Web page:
Copyright Education

Photo Credit - opensource.com

Photo Credit – opensource.com

In California, USA, they’re letting the copyright industry draft educational policy. An article on Wired and another on opensource.com will give you all the details, so I’ll just do a summary here.

Copyright education is how the industry looks at it. To them it makes perfect sense that the school curriculum should be tailored to protect their income. They seem to have some allies in government who feel the same way, and a long and determined propaganda campaign has much of the public indoctrinated with their message. And if it was only a message to inform people of their responsibilities and their rights when dealing with copyrighted material, that would be all right. Unfortunately, the message is more often that copying is stealing, and that anyone who doesn’t pay for the privilege is evil.

copyright-fair-useThe copyright education envisaged by the MPAA (Motion Picture Association of America,) the RIAA (Recording Industry Association of America) and some other acronyms focuses entirely on what they will lose if they can’t stop people from sharing. As the Wired article puts it, “Downloading is Mean!” This copyright education will be fine tuned to the comprehension level of children from kindergarten through grade six. It is the childrens’ comprehension level that forces them to not complicate the material with concepts like fair use. Instead, they want to be sure that the children understand that any use of copyrighted material without permission is stealing.

Creative Commons

Creative Commons

Meanwhile, the article on opensource.com thinks the message to children should be about what they can do, rather than what they can’t do. They can learn all the stuff about copyright and fair use later, when their brains are more sophisticated. In addition to that, they point out that there is no mention of the commons, the public domain or open licenses. The children aren’t being told that there is material out there that is free to share, or that they are actively encouraged to share by its creator. No Musopen. No Green Comet. That must be something else that they’re not ready to understand. Opensource.com counters this self-serving deception by offering links to many better sources for copyright curriculum.

If the government allows corporate propaganda in the classroom, then they’re betraying the children they’re meant to nurture.

rjb

About arjaybe

Jim has fought forest fires and controlled traffic in the air and on the sea. Now he writes stories.

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8 Responses to Copyright Education

  1. megatotoro says:

    Unfortunately, corporate propaganda is already well-entrenched in education, especially with everything related to technology. The worst is that educators, instead of breaking these enslaving models, often reproduce them and are the ones who take technology least critically. As a result, younger generations are indoctrinated through education instead of being empowered through critical thinking. The good news is that some schools encourage students to break free from the lock-in of technology-providing companies by using open source/ free software in their labs.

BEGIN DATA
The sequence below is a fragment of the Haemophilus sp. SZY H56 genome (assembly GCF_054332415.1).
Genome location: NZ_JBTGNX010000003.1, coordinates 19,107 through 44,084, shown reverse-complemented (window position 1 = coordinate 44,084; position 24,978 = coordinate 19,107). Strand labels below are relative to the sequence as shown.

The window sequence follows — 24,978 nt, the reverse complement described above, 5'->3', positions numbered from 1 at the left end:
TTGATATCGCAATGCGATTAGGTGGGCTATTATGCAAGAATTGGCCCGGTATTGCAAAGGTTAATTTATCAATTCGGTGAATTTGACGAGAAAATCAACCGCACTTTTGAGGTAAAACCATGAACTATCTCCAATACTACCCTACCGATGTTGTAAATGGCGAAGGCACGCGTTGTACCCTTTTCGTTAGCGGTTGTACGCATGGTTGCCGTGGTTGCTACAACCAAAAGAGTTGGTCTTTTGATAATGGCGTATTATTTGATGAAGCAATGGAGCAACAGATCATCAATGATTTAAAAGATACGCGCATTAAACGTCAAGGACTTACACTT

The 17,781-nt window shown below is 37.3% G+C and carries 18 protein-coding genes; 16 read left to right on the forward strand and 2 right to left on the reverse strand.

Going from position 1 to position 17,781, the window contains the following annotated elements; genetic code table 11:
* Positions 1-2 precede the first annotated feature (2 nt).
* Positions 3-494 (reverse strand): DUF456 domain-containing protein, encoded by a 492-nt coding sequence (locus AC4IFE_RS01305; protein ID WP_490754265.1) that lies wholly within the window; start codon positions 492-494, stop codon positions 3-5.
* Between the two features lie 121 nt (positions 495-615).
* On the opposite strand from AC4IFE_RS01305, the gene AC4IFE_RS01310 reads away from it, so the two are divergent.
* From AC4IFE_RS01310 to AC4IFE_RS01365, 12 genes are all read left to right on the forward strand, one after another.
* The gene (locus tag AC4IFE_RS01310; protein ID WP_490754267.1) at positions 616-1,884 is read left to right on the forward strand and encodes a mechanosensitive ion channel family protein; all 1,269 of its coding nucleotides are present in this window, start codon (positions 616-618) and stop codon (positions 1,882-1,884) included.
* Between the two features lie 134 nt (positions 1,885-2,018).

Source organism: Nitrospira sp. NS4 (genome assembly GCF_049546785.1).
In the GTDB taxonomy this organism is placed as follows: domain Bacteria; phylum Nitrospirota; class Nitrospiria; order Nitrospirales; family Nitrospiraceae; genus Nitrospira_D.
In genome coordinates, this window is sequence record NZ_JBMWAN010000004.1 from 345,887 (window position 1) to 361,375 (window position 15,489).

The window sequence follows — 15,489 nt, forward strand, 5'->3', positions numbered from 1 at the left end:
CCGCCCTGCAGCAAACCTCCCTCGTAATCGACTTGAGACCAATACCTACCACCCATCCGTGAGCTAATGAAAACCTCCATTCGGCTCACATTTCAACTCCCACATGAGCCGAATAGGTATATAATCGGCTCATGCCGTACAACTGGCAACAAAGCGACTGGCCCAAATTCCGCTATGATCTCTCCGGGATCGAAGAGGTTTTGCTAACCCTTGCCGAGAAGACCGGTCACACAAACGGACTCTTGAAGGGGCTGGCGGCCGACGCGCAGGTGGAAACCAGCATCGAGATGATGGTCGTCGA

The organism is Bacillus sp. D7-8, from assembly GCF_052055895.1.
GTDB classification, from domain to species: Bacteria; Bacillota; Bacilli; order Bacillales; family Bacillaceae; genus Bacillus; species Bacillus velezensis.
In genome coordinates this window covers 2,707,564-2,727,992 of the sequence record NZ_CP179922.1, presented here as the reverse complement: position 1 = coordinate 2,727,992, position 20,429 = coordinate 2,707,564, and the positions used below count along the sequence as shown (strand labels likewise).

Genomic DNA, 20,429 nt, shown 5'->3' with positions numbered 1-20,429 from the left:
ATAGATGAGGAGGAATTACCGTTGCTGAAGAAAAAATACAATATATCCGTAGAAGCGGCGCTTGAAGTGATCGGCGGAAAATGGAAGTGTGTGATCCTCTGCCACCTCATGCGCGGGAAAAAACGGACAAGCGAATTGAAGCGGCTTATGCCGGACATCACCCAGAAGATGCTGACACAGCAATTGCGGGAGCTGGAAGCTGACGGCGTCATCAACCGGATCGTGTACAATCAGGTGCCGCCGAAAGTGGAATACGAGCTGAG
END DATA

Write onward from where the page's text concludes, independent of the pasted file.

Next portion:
2. megatotoro says:

    Well, my university is migrating to FOSS. Also, I know of several elementary schools here in my country that have already migrated all their systems (not just their computer labs) to Ubuntu and couldn’t be happier.

    Unfortunately, the section of the university to which I belong is one of those that reproduce the discourse of corporations. Most of my colleagues think of themselves as tech-savvy educators, but in reality all they do is using a couple of MS tools and teaching their students (future teachers) how to use such software. My brother and I are doing all we can to change that by showing both our colleagues and our students that FOSS is not just a tech alternative, but also a choice better aligned with the goal of education: to make individuals free.

    • arjaybe says:

      There’s a computer course offered in my town where they promise to teach you how to use Windows 8, and call it teaching you how to use a computer.

      I take heart when I see people living by principles. Also when people realize what free and open tools can do for them. And especially the people who create those tools and make them free.

      rjb

  3. megatotoro says:

    You have already made a significant contribution in my university: Green Comet.

    Last semester, I was able to show my students the power and importance of FOSS thanks to your novel. They could reflect on the advantages of a world in which people share both their knowledge and the tools to create it.

    I’ll always be thankful to you for sharing your work and knowledge with us. I’ll tell my students about Musopen, too.

  4. emmylgant says:

    You’re the man! 🙂

  5. mixedupmeme says:

    This doesn’t have anything to do with copyright. But Texas is big on buying textbooks. And often as Texas goes……so goes the nation. A lot of the textbook choosing board would like to exclude evilution. But progress is being made. Some places textbooks are being replaced with computers and access to the real stuff can’t be stopped. 🙂

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